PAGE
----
What high inflation means for you and YOUR money - "Creates challenges for savers"

What high inflation means for you and YOUR money – “Creates challenges for savers”


Rishi Sunak says he is “ready” against inflation

Households across the country felt financial hardship in March as food and fuel prices pushed inflation to a seven percent high in three decades, ahead of the April rise in energy price caps. As the Bank of England warns that inflation could potentially reach 10 percent in months, the British are feeling the pressure.

what is inflation?

Inflation is an economic term that describes a steady rise in the prices of goods and services over a period of time.

The goods and services analyzed cover everything from food and transport to medical care and are weighted according to the areas that households consume the most.

The Consumer Price Index (CPI), an international measure that examines these inflation rates, jumped to seven per cent in the United Kingdom in March, from 6.2 per cent in February.

This increase is reportedly the highest CPI inflation rate since the beginning of the records in 1997, and modeled figures show that it is the highest general inflation rate since March 1992. (link)

This increase is alarmingly high, given that the inflation rate in the United Kingdom remained at only 0.4 per cent in February 2021.

However, if these rates are not high enough, the March inflation figures do not take into account the April rise in energy prices.

With the forecast that energy prices will jump another 24 percent in October, there are growing fears that rates could reach double digits by the end of the year.

READ MORE: Santander offers savings of 2.5% and you only need £ 1

What high inflation means for you and YOUR money – “Creates challenges for savers” (Image: GETTY)

What does high inflation mean to me?

Higher inflation means higher product prices and a decline in the purchasing power of money.

When general prices rise during inflation, but the value of money remains the same, it means that households can buy less goods for the same amount of money.

Steven Cameron, Aegon’s retirement director, told iNews: “The persistent period of low inflation has dulled people’s fear of inflation. We are now increasingly aware that high inflation could be around the corner, reducing the purchasing power of individuals and what they could buy over time for their savings.

“Keeping money in a bank usually brings interest, but if the interest rate is lower than inflation, money or purchasing power is actually lost.

“With interest rates at historic lows, just above zero, any inflation poses a challenge for savers.”

Graph of wage growth vs inflation

Rising inflation will affect prices and payments (Image: GETTY)

Given that CPI rates in the United Kingdom show a 7% inflation rate, this means that goods now cost seven percent more than last year.

Although moderate inflation can be seen as positive support for the economy, it can be very detrimental to finances for individual consumers.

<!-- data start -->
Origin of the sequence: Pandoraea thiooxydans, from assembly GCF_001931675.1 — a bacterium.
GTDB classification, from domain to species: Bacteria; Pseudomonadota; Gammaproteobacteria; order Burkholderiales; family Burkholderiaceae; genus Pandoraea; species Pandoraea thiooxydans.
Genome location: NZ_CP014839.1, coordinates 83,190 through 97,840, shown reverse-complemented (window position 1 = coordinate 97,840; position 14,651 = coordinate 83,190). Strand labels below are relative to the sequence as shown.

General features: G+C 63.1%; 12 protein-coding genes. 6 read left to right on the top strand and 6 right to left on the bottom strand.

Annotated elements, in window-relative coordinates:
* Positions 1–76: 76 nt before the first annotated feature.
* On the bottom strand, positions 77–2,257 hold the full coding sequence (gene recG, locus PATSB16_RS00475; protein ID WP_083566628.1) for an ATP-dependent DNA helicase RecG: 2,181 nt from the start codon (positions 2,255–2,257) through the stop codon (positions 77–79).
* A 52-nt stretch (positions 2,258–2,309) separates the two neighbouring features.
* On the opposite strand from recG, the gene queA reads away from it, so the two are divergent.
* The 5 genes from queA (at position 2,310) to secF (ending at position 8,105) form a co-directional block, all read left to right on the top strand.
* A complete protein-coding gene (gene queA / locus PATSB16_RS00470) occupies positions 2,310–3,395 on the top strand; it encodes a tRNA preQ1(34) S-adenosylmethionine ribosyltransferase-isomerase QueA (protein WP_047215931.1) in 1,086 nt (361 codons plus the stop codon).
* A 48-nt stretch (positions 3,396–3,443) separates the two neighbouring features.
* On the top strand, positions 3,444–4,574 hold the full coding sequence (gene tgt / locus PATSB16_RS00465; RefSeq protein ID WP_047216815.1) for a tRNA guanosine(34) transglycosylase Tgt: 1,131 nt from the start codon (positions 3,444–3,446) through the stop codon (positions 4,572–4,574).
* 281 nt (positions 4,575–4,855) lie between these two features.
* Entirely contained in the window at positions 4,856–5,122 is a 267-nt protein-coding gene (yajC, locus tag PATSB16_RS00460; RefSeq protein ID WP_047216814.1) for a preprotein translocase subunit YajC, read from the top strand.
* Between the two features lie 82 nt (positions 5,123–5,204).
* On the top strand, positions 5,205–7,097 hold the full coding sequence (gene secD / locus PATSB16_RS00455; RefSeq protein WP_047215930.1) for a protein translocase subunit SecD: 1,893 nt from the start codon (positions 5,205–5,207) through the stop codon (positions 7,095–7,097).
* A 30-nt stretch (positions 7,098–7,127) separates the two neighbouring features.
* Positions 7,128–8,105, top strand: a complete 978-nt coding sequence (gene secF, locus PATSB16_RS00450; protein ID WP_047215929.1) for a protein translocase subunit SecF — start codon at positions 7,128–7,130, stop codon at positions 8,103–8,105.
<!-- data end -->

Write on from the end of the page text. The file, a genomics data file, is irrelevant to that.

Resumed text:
Especially when the inflation rate in the United Kingdom is reportedly rising higher than average wages.

The National Statistics Office says wages rose 3.8 percent between November and January https://news.google.com/__i/rss/rd/articles/CBMigAFodHRwczovL3d3dy5leHByZXNzLmNvLnVrL2ZpbmFuY2UvcGVyc29uYWxmaW5hbmNlLzE2MTE1ODIvaW5mbGF0aW9uLXJhdGUtcmlzZS1tZWFucy1mb3ItbWUtbXktbW9uZXktYmFuay1vZi1lbmdsYW5kLWludGVyZXN0LWV2Z9IBAA?oc=5. However, when we take into account the inflation rate, the statistics in fact reflect that wages have fallen by one percent compared to the previous year.

It is also known that higher inflation creates business uncertainty. When rates rise, firms cannot be sure what their costs and prices are likely to be, leading to disincentives to invest; which has an impact on productivity.

The current economic environment is not very great for savers either. With interest rates in the UK remaining historically low and inflation so high, your savings are at risk of losing value.

inflation: Bank of England

Bank of England has an inflation target of 2% (Image: GETTY)

However, the Bank of England announced a one percent increase in interest rates to help deal with rising inflation in early May.

This meant that homeowners were hit by an immediate increase in monthly mortgage payments.

This increase in interest rates also affects other loans, such as your student loan.

Behind this is the idea that when loans become more expensive, consumers will have less money to spend, which means they will buy fewer things, which will lead to lower prices.

However, if inflation is caused by external factors, there is a limit to the extent to which higher interest rates can limit inflation.

Why is inflation rising so fast in the UK?

A number of factors are contributing to the increase in the cost of living, but the Russo-Ukrainian War and its impact on supply chains remain largely at the forefront.

Fuel costs are currently the biggest contributor to inflation, as prices broke records in February, when a number of countries, including the United Kingdom, began to gradually cut Russian fuel and gas supplies.

This caused an increase in wholesale gas prices, which led to an increase in providers’ prices.

Tax rates for air passengers and vehicle excise duties have also increased, as have postage costs, water bills in England and Wales, and regulated rail fares; all have a significant impact on inflation rates in the United Kingdom.





Source link

Leave a Comment

Your email address will not be published.